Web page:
Sure, there’s a possibility the price of college might come down, but the high growth rate and low volatility say the odds are against it
If Ben Franklin were alive today, he might revise his maxim about death and taxes to include the rising cost of college. It’s uncertain which one people dread the most.
Tuition and fees plus room and board for all institutions have increased by 45% (accounting for continuous log growth) in the 20 years between 1999 and 2019, according to the National Center for Education Statistics. In comparison, median household income grew by 14.5% during that time, says the St. Louis Federal Reserve Bank. Ouch.
The August Luckbox Magazine will reveal new research that raises doubt on the economic value of thousands of majors and hundreds of universities. A recent study will be profiled that shows about one-third of 30,000 combinations of majors at 1700 different colleges and universities have a net negative return on investment. For those majors, rising tuition costs, college textbooks, housing, student debt expense and the opportunity cost of being out of the job market never catch up to the total investment.
If you are not a subscriber, you can sign up for free today to receive the Issue with Education in your inbox.
In the interim, consider that the discrepancy between income and college costs may have parents of college-age students and students themselves wondering what the probability is that tuition might come back down. After all, things can’t go up forever, can they? To answer that, turn to the probability models used for stocks.
The core of the model takes the potential percentage price change of a stock, for example, and converts it into a standard normal variable. That variable can be set into a normal distribution, from which the probability numbers are derived.
Now, the model for stocks assumes that we live in a risk-neutral world. In a risk-neutral world, a risky asset like a stock should be expected to grow by at least the risk-free rate in order to justify an investment in it.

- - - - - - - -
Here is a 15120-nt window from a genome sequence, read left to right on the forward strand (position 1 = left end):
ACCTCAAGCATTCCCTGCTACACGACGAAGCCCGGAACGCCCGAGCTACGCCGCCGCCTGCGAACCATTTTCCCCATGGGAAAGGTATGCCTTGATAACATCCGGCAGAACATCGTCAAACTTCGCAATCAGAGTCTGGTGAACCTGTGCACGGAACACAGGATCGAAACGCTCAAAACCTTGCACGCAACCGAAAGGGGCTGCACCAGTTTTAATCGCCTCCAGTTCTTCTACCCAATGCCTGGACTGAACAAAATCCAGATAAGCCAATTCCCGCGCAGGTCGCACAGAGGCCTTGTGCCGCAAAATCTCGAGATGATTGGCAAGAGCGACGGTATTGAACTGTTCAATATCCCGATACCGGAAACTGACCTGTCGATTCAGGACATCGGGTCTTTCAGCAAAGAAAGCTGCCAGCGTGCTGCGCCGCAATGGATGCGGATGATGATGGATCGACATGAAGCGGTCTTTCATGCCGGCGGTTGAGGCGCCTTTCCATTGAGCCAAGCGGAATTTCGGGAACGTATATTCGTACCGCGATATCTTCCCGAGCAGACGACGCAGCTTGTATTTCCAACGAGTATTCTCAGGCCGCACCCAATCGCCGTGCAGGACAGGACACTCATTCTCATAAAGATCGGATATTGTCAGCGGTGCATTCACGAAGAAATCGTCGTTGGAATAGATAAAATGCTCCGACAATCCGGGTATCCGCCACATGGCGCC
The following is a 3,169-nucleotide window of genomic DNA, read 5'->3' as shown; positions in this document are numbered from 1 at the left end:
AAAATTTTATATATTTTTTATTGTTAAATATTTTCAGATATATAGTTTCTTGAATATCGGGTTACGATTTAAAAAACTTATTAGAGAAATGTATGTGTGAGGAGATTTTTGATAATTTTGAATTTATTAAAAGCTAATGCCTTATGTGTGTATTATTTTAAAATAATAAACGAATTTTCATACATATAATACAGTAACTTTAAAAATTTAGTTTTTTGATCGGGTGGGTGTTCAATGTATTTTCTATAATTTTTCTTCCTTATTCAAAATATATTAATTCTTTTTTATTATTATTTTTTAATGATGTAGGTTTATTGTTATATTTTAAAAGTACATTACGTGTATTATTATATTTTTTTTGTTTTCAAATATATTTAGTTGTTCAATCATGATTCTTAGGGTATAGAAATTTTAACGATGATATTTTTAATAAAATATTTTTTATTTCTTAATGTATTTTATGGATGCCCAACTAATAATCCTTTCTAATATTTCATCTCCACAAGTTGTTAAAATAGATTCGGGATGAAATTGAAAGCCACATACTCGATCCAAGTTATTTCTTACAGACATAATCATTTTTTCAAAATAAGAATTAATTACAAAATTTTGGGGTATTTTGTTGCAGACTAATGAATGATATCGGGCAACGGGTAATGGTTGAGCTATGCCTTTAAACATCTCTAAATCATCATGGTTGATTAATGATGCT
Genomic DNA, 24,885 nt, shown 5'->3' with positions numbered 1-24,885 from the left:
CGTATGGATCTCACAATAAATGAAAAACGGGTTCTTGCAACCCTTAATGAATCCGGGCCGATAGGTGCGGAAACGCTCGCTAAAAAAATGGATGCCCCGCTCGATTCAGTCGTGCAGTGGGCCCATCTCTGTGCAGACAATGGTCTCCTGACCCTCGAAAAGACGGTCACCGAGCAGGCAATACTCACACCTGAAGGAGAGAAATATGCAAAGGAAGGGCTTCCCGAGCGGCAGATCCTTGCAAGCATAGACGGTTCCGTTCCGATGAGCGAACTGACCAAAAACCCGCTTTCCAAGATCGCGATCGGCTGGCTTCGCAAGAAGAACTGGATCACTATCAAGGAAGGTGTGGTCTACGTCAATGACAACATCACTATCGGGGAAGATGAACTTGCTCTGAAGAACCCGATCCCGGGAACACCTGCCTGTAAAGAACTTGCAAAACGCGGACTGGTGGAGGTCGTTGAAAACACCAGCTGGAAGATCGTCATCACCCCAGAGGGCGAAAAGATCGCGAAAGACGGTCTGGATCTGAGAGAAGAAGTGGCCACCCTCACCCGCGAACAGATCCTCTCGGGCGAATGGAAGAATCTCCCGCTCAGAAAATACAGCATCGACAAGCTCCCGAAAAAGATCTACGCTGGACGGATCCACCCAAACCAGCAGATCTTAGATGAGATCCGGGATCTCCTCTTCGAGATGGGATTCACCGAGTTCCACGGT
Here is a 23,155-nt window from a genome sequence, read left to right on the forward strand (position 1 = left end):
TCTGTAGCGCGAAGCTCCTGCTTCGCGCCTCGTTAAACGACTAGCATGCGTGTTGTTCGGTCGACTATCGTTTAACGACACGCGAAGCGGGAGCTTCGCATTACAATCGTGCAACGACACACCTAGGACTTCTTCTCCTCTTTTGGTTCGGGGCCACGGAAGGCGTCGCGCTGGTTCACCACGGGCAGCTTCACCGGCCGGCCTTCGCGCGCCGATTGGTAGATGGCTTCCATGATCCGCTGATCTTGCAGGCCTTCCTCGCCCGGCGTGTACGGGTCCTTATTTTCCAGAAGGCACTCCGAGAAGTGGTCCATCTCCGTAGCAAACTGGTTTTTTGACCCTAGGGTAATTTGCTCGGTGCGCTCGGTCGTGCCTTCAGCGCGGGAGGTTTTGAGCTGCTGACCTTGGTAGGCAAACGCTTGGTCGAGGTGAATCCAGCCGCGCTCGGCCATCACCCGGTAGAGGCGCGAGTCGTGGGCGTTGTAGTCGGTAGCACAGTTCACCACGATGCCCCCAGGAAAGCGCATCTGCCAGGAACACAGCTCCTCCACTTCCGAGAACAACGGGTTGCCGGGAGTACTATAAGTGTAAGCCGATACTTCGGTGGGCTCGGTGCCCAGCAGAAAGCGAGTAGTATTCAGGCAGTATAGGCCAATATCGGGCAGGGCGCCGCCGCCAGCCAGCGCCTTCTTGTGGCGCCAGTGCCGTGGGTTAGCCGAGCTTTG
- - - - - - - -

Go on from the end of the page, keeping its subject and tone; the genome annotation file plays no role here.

In other words, why take the risk of buying a stock if it can’t earn at least as much as a risk-free T-bill? That’s why the model has the return of the stock increase by the risk-free rate, and a positive interest rate increases the probability of higher stock returns.
Offsetting the positive impact of interest rates is volatility, which, in the model, is subtracted from the interest rate. Without getting into the details of the volatility component of the formula, suffice it to say that volatility—any volatility—pulls stock returns down.
For example, a 1% increase on a $100 stock takes it to $101. If that’s followed by a 1% drop on the stock, it takes it down $1.01 to $99.99. Even though the +1% and -1% add to 0%, the stock’s price is still lower. That’s how volatility reduces the potential returns of stocks.
There’s a battle between interest rates and volatility over which affects probability more. Most of the time, and certainly for the past couple of decades in the United States, volatility in stocks has been higher than the risk-free rate. That theoretically increases the probability of lower stock prices. But when the risk-free rate is higher than volatility, the probability of higher prices increases.
For example, if volatility is 25%, and the interest rate is 1.5%, there’s a 16% probability that a $100 stock will be above $126 in a year and a 16% probability it will be below $77. But if volatility is 25% and the interest rate is 10%, there’s a 16% probability that a $100 stock will be above $137 in a year and a 16% probability that it will be below $84. The higher interest rate shifts the probabilities to higher numbers. Smaller drops and larger increases are more likely.
That, unfortunately, is the situation with college tuition. The implied growth rate is high, and the volatility is relatively low. Over the past 20 years, the cost of college—tuition, room and board—has gone up by 2.3% per year, on average. The volatility of that annual increase is 1.2%—a little over half of the rate of increase.
That’s a case where the rate component is dominating the volatility component in the probability model and biasing the probability to higher prices. Even though college costs haven’t had a downtick in 20 years, the fact that in some years the increase is bigger and in other years less means there’s volatility. It’s just that the volatility isn’t very high.
So, the probabilities are just theoretical calculations and aren’t guarantees for either stock prices or college costs. But while there’s a possibility the price of college might come down, the high growth rate and low volatility say the odds are against it. Sorry.